“Now we’re coming into recovery part two – the post-COVID part. U.S. GDP grew 6.4% GDP in this year’s first quarter led by giant growth in consumer spending, and we can already see the economy re-accelerating and heading back to a normal post-recession expansion,” Thornberg added.

Sector Winners and Losers

While service sector and hospitality focused businesses, along with gasoline stations, ended 2020 down roughly six percent nationally compared to pre-pandemic levels, spending on durable goods and non-durable goods were way up relative to trend by the end of the year.

“Online retailers had an incredible year, supermarkets, big box stores, sporting goods, hardware and home improvement stores – among others – did extremely well and car dealerships had trouble keeping cars on their lots because they were selling so well,” Thornberg said. “So, it wasn’t all pain, it was a mix of pain in some parts of the economy offset great performance in other parts of the economy.”

Overall, the economy contracted by 3.5% in 2020, which was huge, but all of it can be traced to consumer services. Everything else balanced out to a net zero compared to 2019. “Yes, there was weakness in business investment but there were positive numbers, for example, in residential real estate,” Thornberg noted.

Of course, tourism has suffered more than any sector in the Coachella Valley, but it is picking up sharply as hotels, restaurants and attractions have been opening and quickly expanding capacity while demand is strong for what we have to offer. Things will get much better in this sector as group business comes back, giving a critical boost to mid-week hotel bookings and the spending tied to corporate travel.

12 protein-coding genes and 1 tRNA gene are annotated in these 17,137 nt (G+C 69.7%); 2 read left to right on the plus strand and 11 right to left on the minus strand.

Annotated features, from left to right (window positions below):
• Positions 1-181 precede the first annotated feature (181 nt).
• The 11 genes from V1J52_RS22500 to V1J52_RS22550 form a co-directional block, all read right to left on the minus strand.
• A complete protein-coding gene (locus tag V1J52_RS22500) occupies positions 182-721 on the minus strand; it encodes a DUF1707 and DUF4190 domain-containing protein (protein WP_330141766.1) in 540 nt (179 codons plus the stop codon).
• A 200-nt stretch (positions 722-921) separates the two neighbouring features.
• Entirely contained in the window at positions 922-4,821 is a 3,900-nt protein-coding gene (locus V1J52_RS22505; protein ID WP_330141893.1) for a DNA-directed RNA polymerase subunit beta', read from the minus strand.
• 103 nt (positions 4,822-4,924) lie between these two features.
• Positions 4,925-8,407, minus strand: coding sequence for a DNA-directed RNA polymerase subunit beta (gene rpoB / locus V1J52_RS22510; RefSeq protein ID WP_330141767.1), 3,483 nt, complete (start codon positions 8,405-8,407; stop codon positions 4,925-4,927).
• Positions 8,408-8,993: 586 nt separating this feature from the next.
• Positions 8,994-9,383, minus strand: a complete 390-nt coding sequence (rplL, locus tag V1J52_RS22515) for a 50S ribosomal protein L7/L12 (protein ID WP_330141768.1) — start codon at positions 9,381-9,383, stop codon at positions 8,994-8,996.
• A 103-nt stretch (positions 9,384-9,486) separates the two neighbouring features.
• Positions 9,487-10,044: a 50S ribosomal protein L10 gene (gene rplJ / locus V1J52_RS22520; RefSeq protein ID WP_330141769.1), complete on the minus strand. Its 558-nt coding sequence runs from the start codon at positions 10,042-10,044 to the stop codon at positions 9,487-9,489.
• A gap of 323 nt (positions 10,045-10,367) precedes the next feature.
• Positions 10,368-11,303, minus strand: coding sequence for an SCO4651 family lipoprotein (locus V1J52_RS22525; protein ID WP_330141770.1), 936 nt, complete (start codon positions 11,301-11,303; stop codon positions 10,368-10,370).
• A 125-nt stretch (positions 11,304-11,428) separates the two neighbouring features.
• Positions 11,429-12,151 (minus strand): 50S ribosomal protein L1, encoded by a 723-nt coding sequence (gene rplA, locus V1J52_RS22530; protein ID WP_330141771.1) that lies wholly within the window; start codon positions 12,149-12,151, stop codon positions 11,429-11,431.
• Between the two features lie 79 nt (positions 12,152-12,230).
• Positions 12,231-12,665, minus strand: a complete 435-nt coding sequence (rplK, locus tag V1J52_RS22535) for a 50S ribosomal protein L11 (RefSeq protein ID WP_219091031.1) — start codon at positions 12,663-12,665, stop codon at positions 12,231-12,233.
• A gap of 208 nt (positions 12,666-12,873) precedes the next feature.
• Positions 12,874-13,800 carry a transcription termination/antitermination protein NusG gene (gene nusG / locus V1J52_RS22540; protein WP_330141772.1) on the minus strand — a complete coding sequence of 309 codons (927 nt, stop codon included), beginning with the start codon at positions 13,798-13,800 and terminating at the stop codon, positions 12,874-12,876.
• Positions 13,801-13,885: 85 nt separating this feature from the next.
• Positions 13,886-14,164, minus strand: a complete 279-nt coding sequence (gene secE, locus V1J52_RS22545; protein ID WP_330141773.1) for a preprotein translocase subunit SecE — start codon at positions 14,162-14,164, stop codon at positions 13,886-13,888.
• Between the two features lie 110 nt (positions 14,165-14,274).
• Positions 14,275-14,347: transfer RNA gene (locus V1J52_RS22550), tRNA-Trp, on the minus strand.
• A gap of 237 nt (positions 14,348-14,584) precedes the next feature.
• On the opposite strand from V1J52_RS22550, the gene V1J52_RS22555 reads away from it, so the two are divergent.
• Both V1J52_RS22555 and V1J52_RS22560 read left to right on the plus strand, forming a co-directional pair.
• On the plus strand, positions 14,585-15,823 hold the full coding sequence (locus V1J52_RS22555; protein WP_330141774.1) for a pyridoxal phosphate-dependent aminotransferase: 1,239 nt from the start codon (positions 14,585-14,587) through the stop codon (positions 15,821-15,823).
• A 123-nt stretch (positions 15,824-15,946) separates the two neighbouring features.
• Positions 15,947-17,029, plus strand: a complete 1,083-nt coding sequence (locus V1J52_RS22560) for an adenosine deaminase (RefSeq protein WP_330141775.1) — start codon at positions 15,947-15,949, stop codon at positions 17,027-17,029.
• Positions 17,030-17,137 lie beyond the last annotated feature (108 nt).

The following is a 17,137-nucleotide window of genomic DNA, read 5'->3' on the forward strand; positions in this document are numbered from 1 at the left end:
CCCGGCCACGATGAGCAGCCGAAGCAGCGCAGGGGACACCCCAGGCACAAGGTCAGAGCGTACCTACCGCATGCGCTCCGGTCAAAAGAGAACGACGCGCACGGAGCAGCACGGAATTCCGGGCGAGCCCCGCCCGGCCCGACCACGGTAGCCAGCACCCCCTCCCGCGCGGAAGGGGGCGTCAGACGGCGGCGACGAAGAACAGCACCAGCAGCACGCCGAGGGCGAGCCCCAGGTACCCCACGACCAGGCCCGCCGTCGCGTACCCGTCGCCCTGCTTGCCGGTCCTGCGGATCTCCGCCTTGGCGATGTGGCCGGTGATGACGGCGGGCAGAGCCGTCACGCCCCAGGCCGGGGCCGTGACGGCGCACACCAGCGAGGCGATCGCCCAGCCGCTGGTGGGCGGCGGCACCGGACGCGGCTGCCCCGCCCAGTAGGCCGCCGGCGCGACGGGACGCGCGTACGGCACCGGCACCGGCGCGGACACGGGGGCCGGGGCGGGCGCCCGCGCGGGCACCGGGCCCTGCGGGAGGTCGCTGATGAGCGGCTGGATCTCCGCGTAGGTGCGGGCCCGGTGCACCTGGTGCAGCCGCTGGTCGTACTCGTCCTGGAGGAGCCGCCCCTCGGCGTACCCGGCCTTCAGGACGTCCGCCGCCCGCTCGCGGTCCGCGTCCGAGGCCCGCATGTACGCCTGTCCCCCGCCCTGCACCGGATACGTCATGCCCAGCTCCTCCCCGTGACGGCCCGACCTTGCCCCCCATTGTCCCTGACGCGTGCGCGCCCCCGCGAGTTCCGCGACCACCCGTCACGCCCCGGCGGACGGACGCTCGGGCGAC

Looking Forward

Thornberg reminded conference participants that we will continue to see a V-shaped recovery akin to what has always happened after natural disasters.

“We anticipate by the end of this year or beginning of next year we’re going to have the economic output gap completely closed,” he said. “In other words, a very short negative business cycle. What happens on the back end of that? The new Roaring ‘20s; an economy that is exploding because of all the stimulus money sitting now in bank accounts.”

“We’re going to come out of this rapidly and the next couple years are going to be hot,” he said, predicting “double-digit” GDP growth in the second quarter of this year.

Considering what could throw off his forecast for recovery, Thornberg noted that if a new variant of the virus that cannot be mitigated by the current vaccines pops up, “we’ll obviously have trouble again in the short term.”

“In the mid-term, obviously we have potential financial bubble issues with the housing market on fire and the stock market is on fire,” Thornberg pointed out. “Are they dangerous bubbles? Not yet, there would have to be other sector issues included to make them dangerous bubbles, but these things tend to feed on themselves so I can see a bubble happening again in the next couple years. We have the issue of potentially rising interest rates, the issue with inflation, the issue with the explosion in government debt. All of these are going to have some kind of effect on the expansion and, yes, some of these may actually be the seeds that give rise to the next recession. We don’t know yet. There’s a lot of good growth coming, but a lot of fears as well.”

“Ultimately, the biggest issue of all is the same one we were dealing with coming into the pandemic which is miserablism,” Thornberg said. “Miserablism is the inability to appreciate the good things even while we tackle the bad things. In this day and age, it seems like you have to be able to tell everybody that the glass is half full and emptying if you want anyone to pay attention to you. But that kind of rhetoric drives bad policy. Keep an eye on the long run because that’s still important.”